University of Massachusetts Boston students and alumni have an opportunity to join the likes of Arthur Miller, Tennessee Williams, and Wendy Wasserstein. The Performing Arts Department is asking current students and alumni to submit original, short plays for its first-ever Student Playwrights Festival.
Students and local alumni who have completed Playwriting I can submit up to two plays between 10 and 20 pages long. The best submissions will be staged this spring by theater arts students.
“Students who take acting and directing classes here have the opportunity to practice their craft in productions. It’s so important to give playwrights the same opportunity,” said performing arts lecturer Ginger Lazarus, who teaches Playwriting I.
And the authors’ work won’t end when they click “submit.” The winning playwright will be also be involved in the development and rehearsal of their work.
“Plays are not meant to stay on the page like other forms of literature. They need to live in front of an audience. I tell my students every semester that their real playwriting education will begin when they see their work staged – when they see how actors, directors, and designers bring their story to life and how the audience reacts,” said Lazarus, who is herself an award-winning playwright.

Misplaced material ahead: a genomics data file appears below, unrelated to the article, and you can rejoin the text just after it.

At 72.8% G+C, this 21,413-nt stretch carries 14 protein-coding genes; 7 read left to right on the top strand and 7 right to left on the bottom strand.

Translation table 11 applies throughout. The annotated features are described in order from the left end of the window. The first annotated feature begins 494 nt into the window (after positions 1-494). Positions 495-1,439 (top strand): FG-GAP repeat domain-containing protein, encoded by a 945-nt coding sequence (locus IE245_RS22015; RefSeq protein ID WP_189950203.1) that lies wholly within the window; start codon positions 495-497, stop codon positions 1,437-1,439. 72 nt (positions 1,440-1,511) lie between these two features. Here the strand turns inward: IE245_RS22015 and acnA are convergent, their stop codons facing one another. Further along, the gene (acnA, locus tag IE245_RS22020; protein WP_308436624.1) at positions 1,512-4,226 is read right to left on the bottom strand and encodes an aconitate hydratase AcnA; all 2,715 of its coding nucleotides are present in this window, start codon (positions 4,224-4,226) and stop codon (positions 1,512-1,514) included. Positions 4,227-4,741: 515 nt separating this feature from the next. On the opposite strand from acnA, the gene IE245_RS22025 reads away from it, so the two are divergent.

James Coyne, a senior American studies major, has been working on his play. Students enter their work in the festival are expected to remain anonymous, so Coyne isn’t sharing the name of his play. But he describes it as a “fictional snapshot of contemporary America revolving around the culture of work, class, and gender.”
“UMass Boston is a special place as far as institutions of higher learning go. The faculty here work so hard to present students with opportunities, like the Student Playwrights Festival, to explore and expand our potential. They are true educators, and we are lucky,” Coyne said.
The winning plays will be announced in late November. Performances are scheduled for March 6-9 in the McCormack Theatre, with performing arts lecturer Clifford Odle directing the student casts. Auditions will be announced at a later date.
“I hope the audience comes away delighted and startled by the voices that come through in these works. Every semester, I'm amazed by the diversity and intensity of my students' work: plays that are outrageously funny, or dark, or deeply personal, drawing on all kinds of experience. These folks have stories to tell, and those stories are worth hearing,” Lazarus said.